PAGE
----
Presenting squid-deb-proxy! Speed up your update downloads!

Are you like me and have multiple Ubuntu machines under one roof? Are you tired of downloading the same update multiple times? Sick of what seems to be duplicate work? Let me introduce you to my little friend... squid-deb-proxy.

Squid-deb-proxy is a new package for Ubuntu 10.04, and it's designed to make your life easier and allow faster updates if you manage more than one Ubuntu machine. Conceptually, squid-deb-proxy consists of two pieces, a client and a server. The server package is "squid-deb-proxy" and the client package is "squid-deb-proxy-client". The "squid-deb-proxy" server package is basically a squid caching server, with an out-of-the box configuration that allows it to cache .deb packages and make them accessible to the local area network. The "squid-deb-proxy-client" package is basically an include file to your standard apt configuration that makes apt aware of the squid-deb-proxy.

To install the server, simply "sudo apt-get install squid-deb-proxy avahi-tools" on the machine that you wish the server to be on. This will install the squid caching server and the avahi (Bonjour) auto-configuration network utilities, and start both servers, so your new caching squid proxy will start broadcasting its availability on your network. Then, a "sudo apt-get install squid-deb-proxy-client" on each Ubuntu 10.04 machine (including the squid-deb-proxy server) will install the apt configuration. You'll want to install the client on the server as well, so whenever the server downloads updates those updates get cached by the squid proxy. This will also allow the server to install already-fetched updates via the proxy.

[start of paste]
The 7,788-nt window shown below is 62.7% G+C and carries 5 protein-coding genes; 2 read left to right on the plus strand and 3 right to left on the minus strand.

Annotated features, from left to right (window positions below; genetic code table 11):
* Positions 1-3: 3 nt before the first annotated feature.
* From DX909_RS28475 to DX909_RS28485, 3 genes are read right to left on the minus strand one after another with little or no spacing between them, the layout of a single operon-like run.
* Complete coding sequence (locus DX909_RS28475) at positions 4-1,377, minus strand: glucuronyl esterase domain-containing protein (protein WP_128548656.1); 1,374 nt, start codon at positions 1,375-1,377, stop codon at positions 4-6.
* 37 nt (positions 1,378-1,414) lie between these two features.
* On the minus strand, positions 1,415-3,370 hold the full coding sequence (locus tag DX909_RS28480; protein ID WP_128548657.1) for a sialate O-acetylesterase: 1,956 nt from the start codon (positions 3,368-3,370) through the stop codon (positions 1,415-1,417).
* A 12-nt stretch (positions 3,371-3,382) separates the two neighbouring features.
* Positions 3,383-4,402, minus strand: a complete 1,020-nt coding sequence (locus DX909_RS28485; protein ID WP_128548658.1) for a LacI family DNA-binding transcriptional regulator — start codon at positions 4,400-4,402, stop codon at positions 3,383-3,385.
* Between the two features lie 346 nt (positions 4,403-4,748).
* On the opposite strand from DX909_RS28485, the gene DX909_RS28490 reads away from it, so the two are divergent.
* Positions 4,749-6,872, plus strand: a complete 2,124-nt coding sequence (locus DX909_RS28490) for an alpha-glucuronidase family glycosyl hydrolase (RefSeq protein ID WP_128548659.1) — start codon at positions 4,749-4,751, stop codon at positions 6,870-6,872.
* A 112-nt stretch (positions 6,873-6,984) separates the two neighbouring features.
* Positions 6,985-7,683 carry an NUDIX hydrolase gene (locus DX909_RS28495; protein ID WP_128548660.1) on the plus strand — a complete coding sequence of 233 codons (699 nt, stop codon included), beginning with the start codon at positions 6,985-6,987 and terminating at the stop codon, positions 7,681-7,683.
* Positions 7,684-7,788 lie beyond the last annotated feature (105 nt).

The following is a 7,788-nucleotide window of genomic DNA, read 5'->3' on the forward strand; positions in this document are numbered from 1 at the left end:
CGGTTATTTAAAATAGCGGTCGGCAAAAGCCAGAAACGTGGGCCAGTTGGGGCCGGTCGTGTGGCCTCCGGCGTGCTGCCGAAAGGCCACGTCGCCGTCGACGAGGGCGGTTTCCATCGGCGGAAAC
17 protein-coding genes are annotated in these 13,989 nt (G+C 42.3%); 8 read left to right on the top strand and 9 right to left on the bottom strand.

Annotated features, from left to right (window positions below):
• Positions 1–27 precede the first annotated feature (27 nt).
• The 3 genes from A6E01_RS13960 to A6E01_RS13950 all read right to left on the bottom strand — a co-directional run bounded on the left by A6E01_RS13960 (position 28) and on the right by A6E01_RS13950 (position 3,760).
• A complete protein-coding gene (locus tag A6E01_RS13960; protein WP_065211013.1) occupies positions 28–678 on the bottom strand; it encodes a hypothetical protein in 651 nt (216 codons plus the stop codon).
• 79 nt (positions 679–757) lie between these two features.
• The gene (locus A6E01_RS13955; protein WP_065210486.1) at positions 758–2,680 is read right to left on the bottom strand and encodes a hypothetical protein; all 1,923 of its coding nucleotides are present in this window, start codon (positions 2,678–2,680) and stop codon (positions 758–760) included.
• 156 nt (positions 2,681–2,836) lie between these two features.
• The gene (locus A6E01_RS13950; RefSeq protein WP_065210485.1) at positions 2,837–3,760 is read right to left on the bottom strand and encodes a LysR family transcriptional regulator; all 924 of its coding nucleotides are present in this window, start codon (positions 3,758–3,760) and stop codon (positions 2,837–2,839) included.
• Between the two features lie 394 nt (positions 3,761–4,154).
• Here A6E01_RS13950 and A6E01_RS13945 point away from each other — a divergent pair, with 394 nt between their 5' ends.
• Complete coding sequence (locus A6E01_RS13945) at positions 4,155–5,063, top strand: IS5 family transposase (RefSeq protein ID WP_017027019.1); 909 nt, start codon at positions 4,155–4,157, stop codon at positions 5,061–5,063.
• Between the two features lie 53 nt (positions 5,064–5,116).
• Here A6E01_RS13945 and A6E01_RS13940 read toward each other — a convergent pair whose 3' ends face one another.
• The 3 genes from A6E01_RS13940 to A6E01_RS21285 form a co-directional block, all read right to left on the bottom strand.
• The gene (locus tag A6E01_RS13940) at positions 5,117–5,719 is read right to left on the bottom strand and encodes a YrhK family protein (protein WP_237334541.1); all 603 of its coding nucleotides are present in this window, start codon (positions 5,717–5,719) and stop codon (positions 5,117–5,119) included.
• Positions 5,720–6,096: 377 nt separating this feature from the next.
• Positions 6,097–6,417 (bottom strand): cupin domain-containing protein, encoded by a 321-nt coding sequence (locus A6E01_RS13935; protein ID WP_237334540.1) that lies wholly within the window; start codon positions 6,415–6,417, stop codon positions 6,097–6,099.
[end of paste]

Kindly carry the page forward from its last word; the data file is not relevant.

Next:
Once this is done, squid-deb-proxy is transparent to the user. Each machine's apt program will look on the network for a squid-deb-proxy, and if it finds one, it'll pass its requests through that. The proxy will cache any .deb packages that come through it, and make them available for the next update client that needs them. The second client to request these same updates will pull them down from the squid proxy, rather than having to get them from the Internet. You get the benefit of a local repository without the hassle of setting one up!

The beautiful part about the squid-deb-proxy solution is that it is completely transparent. If you have the squid-deb-proxy client installed on your laptop and you choose to download an update while on a business trip, your laptop will grab the updates from the main repository in your sources.list file, since the proxy isn't on that local area network, broadcasting its services via avahi. There's no need to modify your sources.list in any way, because apt becomes proxy-aware automagically. It's really cool stuff.

______________________

Bill Childers is the Virtual Editor for Linux Journal. No one really knows what that means.

Comments

Comment viewing options

Select your preferred way to display the comments and click "Save settings" to activate your changes.

Does it work?

rEnr3n's picture

I installed this a couple of weeks ago. But I noticed that it doesn't work. I tried updating the server first before the client. But when I did, the client didn't retrieve the packages from my server. It still retrieves the packages on the internet. I followed the steps but I think I'm still missing something; or the transparency just don't work for me. How do I know that it is working? What should I look for? Or should I try another alternative?

Try AptOnCD

Graeme's picture

I have been using AptOnCD (install via: apt-get install aptoncd) to distribute all *.deb updates to many other systems. So I only every download updates from one PC. It's simple to use and works like a charm - you can even add your own *.deb files that didn't come via the updates channel.

Answers

Charles's picture

@Jesseca: